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Prices Continue To Rise As Northern Colorado Housing Stock Is Squeezed

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Stephanie Paige Ogburn
/
KUNC
Home for sale in Fort Collins, Colo.

Since June 2014, home prices in Northern Colorado rose more than they did in metro Denver, according to numbers released by the Colorado Association of Realtors.

Statewide, the median sales price for a home has increased 11.4 percent. In the region including Boulder, Broomfield, Larimer and Weld counties, prices have gone up 15.6 percent in that year-long span; in the metro Denver region, the increase was 13.7 percent.

Kelly Moye, a spokeswoman with the Association, said multi-family dwellings have experienced even greater increases in the northern Colorado area.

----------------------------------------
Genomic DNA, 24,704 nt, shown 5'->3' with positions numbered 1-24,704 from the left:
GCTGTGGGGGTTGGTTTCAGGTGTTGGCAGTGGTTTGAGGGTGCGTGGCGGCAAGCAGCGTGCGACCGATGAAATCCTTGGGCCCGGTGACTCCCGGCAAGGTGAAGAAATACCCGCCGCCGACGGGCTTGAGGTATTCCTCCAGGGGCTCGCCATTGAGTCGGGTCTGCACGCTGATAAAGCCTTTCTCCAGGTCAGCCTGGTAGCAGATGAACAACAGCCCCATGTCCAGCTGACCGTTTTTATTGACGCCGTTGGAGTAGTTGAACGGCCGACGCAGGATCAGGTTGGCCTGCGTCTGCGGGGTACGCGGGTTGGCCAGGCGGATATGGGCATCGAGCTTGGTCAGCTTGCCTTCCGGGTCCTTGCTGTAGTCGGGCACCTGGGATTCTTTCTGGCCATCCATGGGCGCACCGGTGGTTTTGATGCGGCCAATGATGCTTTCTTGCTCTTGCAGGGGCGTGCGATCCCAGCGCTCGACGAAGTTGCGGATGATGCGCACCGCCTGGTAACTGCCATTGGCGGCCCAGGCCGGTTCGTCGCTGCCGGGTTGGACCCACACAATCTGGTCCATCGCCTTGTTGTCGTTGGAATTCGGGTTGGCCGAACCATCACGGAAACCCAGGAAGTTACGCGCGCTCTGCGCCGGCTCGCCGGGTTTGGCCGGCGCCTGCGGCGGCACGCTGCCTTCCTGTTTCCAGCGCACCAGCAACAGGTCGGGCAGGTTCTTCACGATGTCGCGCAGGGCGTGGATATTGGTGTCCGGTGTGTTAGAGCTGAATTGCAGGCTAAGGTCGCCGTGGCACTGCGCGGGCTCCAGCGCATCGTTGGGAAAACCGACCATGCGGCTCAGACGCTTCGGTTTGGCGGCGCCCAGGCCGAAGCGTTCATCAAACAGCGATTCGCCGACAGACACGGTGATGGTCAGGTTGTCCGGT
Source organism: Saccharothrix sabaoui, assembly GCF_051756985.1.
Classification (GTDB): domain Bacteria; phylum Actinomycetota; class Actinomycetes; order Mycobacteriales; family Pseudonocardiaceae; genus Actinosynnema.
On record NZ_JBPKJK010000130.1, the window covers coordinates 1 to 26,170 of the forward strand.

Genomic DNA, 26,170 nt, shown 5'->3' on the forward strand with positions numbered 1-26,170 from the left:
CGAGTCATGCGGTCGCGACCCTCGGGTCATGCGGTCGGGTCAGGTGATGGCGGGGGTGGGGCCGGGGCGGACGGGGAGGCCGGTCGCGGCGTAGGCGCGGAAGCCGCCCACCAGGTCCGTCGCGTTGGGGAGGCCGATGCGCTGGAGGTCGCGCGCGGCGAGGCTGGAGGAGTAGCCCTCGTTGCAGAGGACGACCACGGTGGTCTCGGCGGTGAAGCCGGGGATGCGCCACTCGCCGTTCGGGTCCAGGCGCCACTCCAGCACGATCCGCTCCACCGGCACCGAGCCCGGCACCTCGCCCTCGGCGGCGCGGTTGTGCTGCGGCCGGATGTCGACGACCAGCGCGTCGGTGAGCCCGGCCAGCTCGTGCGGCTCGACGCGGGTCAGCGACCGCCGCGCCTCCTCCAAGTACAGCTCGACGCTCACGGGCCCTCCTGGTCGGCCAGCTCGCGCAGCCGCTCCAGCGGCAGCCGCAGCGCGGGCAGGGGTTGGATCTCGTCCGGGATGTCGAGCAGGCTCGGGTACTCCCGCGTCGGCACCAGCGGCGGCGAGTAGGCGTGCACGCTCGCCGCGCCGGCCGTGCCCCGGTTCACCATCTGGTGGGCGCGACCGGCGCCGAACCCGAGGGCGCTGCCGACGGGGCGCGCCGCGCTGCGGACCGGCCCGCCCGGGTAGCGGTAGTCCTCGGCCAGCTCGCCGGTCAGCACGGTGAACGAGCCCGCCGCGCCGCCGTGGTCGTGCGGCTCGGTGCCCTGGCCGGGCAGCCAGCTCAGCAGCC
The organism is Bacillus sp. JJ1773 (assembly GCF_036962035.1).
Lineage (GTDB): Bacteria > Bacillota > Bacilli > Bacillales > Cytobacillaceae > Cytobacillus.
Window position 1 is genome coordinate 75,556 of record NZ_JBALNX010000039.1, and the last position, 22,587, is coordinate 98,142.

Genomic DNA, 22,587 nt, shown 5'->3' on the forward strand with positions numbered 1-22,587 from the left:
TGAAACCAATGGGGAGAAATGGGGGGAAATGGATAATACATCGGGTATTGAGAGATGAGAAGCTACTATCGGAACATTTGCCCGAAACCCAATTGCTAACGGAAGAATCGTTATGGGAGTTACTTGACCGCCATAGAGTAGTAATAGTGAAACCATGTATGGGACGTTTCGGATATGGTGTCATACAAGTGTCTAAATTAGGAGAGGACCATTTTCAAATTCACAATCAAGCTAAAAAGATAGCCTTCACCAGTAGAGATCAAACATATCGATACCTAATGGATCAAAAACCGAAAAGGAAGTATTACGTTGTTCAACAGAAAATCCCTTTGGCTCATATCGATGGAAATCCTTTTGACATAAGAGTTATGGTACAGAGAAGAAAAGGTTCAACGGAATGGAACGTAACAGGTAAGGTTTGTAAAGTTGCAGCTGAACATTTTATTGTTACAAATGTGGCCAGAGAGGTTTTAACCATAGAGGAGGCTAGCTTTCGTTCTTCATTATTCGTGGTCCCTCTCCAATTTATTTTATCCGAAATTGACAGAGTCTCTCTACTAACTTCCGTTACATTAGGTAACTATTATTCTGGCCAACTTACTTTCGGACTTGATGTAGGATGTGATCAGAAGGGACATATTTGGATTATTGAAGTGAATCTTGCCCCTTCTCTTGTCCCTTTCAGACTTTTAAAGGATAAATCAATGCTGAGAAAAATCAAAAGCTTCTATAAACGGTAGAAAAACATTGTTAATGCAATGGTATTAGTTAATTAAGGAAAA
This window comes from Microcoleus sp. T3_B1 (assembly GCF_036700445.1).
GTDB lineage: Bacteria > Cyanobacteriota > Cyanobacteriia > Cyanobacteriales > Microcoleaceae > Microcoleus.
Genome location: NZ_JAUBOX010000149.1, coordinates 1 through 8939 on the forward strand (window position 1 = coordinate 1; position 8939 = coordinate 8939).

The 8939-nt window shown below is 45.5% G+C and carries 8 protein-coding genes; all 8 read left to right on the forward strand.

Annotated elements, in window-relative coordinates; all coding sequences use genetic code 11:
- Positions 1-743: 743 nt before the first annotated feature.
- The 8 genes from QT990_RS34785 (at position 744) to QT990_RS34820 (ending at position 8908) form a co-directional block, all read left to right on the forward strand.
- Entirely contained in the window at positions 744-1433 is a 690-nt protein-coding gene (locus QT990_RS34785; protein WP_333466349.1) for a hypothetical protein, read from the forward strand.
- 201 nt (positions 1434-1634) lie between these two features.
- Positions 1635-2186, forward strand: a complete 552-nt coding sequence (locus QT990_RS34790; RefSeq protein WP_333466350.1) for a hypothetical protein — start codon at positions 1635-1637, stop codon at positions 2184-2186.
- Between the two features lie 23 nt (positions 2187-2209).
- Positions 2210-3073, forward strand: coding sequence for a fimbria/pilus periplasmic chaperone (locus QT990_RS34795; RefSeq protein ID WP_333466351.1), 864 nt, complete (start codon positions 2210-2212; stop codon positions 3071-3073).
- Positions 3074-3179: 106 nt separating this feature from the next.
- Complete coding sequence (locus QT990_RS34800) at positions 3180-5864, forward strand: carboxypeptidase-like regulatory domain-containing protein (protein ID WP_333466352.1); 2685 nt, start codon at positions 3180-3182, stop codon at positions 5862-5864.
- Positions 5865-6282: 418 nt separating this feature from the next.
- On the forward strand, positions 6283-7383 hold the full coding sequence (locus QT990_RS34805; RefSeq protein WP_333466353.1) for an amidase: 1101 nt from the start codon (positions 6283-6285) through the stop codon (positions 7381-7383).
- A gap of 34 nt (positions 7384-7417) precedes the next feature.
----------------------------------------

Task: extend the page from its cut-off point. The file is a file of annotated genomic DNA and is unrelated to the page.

“The townhomes and condos have gone up 20 percent,” she said. “So our prices are really, they’re really shooting up.”

Prices show little sign of leveling. From May to June 2015, the median home price in Northern Colorado has also increased, up from $290,345 to $293,500.

Moye said the increase comes because there continues to be more buyers than sellers, driving prices up. This is largely driven by growth; more people are moving to the Front Range because of the strong economy and those workers need homes. Construction and availability is not keeping up, though. There was actually a 3.4 percent decrease in new listings in the region compared with this time in 2014.

Although builders are now confident enough to construct new homes, they cannot get enough building permits and construct houses fast enough to keep up with demand.

There are more homes available east of I-25, in smaller towns like Dacono, Frederick and Firestone, said Moye. But prices farther east are also climbing.

Moye does not expect to see home prices steady until either interest rates rise or Colorado’s booming economy slows down.

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